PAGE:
K.P.Jayasankar and Anjali Monteiro make documentaries, but unlike some others, they keep going back to their subjects

K. P. Jayasankar and Anjali Monteiro are documentary filmmakers who believe in going beyond where their camera stops rolling. It is a medium through which their social concerns are voiced. For them documentaries are the best way to integrate feelings, thoughts, words and visuals.

Making one film and moving on to the next is not what they do. Whether documentaries have the power to move people, demand change, inspire and educate is still debatable. But Jayasankar and Anjali believe in going back to the people, the places they film, and stay connected with them.

“Well, maybe this is what most of today's filmmakers do. After a thorough research we usually spend a lot of time at the place or with the people we intend to film. Our first audience is the people on whom our films are based. We do this regularly. Often we also do a follow up, like in the case of our films on the rich heritage and culture of Kutch. And in some cases we try to stretch out and help,” says Jayasankar, who is professor at the Centre for Media and Culture Studies, Tata Institute of Social Sciences (TISS), Mumbai.

The two filmmakers have now completed the second in a three-part docu-series on Kutch. “We have been going to Kutch since 2008. The first in the series, ‘Do Din Ka Mela' was on the folk music of the place based on the lives of and songs of Mura Lala Fafal and his nephew Kanji Rana Sanjot. Our latest, the editing has just been completed, is on Osman, a truck driver who taught himself to play and make his own ‘surando,' his cousin Mustafa who sings and their cousin Haji Ummer, farmer-Sufi scholar. The third film will have Padmaben as protagonist. She is the sister-in-law of Mura Lala and mother of Kanji. Padmaben is an earthy, powerful woman, who does wonderful interior decoration, ethnic of course, and embroidery,” informs Anjali.

Marginalised communities

This series, like most of Jayasankar-Anjali films, is an attempt to give voice to marginalised communities, their wealth of culture, traditions and heritage. They turn into genuine archival material that will turn priceless for generations to come. The duo have made around 25 films in a career spanning nearly 15 years and jointly won 23 national and international awards for their films. And interestingly both of them are not trained in filmmaking. Anjali has a Masters in Economics and Doctorate in Sociology and heads the unit of media and communication at TISS, while Jayasankar has a PhD in Philosophy from IIT, Mumbai.

Anjali was making her first film ‘Paani Panchayat,' when she met Jayasankar. “I was interested in films. You know it was that time when one grew up with the ‘art' and middle of the path films. Anjali was there at TISS giving her film the final touches. And I used to be there watching….' Jayasankar is interrupted “And he was of immense help. We then decided to go into it together from then on.” Their first film together was ‘The Young Labourers,' on the issue of child labour. They have since then trained their camera on various issues in their documentaries.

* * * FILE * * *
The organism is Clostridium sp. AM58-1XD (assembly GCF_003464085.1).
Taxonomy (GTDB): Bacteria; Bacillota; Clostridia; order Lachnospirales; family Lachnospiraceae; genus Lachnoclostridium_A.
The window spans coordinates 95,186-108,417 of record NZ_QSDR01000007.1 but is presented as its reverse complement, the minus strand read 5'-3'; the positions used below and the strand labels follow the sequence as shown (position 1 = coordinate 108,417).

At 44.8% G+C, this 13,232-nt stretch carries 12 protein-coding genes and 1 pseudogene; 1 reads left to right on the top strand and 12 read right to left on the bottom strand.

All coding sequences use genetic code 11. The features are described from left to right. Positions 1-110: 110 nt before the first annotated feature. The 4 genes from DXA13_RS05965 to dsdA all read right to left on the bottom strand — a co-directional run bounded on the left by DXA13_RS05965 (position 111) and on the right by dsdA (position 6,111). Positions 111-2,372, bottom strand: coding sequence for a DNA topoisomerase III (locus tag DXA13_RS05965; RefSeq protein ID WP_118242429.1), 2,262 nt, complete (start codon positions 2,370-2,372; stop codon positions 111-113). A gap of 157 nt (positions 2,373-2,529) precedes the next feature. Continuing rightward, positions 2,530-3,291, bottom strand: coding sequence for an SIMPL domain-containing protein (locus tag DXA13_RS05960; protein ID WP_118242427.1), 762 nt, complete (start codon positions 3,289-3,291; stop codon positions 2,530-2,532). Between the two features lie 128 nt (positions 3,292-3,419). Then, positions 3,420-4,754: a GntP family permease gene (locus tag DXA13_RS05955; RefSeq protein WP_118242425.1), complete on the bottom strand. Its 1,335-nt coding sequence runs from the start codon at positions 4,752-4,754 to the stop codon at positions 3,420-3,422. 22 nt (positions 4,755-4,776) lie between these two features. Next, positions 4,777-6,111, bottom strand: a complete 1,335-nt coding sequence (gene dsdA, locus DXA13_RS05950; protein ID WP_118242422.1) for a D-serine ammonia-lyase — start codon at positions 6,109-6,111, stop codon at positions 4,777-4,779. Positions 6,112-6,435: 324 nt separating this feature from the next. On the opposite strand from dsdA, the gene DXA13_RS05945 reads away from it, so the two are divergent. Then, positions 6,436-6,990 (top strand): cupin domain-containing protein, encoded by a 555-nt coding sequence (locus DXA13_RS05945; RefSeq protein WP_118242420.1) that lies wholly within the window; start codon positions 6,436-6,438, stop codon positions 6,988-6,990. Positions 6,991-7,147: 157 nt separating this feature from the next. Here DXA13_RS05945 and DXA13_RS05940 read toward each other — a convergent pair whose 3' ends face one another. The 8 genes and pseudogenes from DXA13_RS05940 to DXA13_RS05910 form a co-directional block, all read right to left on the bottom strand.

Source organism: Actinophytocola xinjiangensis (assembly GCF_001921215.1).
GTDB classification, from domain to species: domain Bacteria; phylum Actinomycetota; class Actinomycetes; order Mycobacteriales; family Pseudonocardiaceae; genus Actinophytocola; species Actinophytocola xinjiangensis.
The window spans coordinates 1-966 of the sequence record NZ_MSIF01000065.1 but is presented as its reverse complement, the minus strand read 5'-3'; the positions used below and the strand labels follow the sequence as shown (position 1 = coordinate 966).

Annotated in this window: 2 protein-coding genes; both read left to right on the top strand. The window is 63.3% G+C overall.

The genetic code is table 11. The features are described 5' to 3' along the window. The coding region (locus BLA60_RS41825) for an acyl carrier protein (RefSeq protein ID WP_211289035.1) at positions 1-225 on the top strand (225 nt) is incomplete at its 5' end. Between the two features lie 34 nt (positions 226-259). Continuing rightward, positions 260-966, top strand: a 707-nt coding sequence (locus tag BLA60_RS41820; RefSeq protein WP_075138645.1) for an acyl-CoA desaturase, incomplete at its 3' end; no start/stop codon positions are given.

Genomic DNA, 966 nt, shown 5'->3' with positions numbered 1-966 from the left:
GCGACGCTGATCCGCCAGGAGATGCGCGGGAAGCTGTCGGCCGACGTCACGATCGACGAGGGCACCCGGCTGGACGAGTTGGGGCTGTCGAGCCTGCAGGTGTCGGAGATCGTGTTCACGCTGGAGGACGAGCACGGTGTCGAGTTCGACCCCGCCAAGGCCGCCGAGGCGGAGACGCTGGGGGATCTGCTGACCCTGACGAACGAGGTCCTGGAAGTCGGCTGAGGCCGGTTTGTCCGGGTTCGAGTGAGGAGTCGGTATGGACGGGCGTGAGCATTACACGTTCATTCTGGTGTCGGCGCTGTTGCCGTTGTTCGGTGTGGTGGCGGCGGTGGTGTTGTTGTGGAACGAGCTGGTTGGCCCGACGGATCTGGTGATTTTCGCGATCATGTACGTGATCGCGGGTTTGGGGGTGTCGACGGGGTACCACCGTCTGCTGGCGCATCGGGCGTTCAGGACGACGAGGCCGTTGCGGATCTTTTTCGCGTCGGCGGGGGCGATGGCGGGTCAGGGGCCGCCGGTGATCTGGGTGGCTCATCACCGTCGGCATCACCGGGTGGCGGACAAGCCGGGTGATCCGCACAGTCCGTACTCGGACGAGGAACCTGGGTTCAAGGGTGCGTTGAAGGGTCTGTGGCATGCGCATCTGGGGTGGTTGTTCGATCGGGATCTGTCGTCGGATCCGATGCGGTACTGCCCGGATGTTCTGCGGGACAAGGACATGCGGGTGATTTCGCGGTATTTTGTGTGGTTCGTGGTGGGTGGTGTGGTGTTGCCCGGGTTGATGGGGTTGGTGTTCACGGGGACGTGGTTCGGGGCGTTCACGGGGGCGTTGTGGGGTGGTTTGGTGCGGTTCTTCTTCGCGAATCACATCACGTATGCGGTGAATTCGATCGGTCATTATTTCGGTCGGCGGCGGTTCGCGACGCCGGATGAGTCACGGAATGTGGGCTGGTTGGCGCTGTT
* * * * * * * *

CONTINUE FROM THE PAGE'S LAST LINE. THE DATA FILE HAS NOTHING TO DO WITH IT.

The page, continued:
“We have had some very humbling experiences. Like, when we were at the Yerwada Central Prison (YCP), Pune, for the making of ‘YCP 1997', there was this award-winning Nigerian poet Harrison Cudjoe, a prisoner there, who first refused to be filmed. We were trying to share the work and lives of six poets and artistes who were prisoners in YCP. Rather than exploring their personal life histories and their crimes, we were seeking to present the human condition as articulated by them. Harrison told us there was nothing different between him and us. We were only inmates of a larger prison, while he was one of a smaller prison. This really hit us. Later Harrison did cooperate with us and we did our bit to secure his release,” remembers Jayasankar.

Making films that was considered a ‘big thing' has become so much easier today. Technology has made documentary making economically more viable and is no longer a premise of only an exclusive few. But documentary films in the country still struggle for a screening and most are sadly mutilated by the harsh censorship laws.

No support

“Documentary filmmakers are always pushed to the margins. It is tough finding a place to screen films and establishing a dedicated audience. Vikalp, a network of documentary filmmakers and others interested in the issue, was started to ease some of these problems. It provides a platform to defend freedom of expression and resist censorship. It seeks to support independent documentary movements and to promote alternative ways of seeing. We have a core group of around 300 people, a horizontal collective, who discuss, share films and ideas. We also have venues in Mumbai and elsewhere for regular screening of documentaries,” explains Anjali.

And when they are not making films Jayasankar and Anjali are engrossed in media teaching, production, research and dissemination at TISS: An extension of their creative work.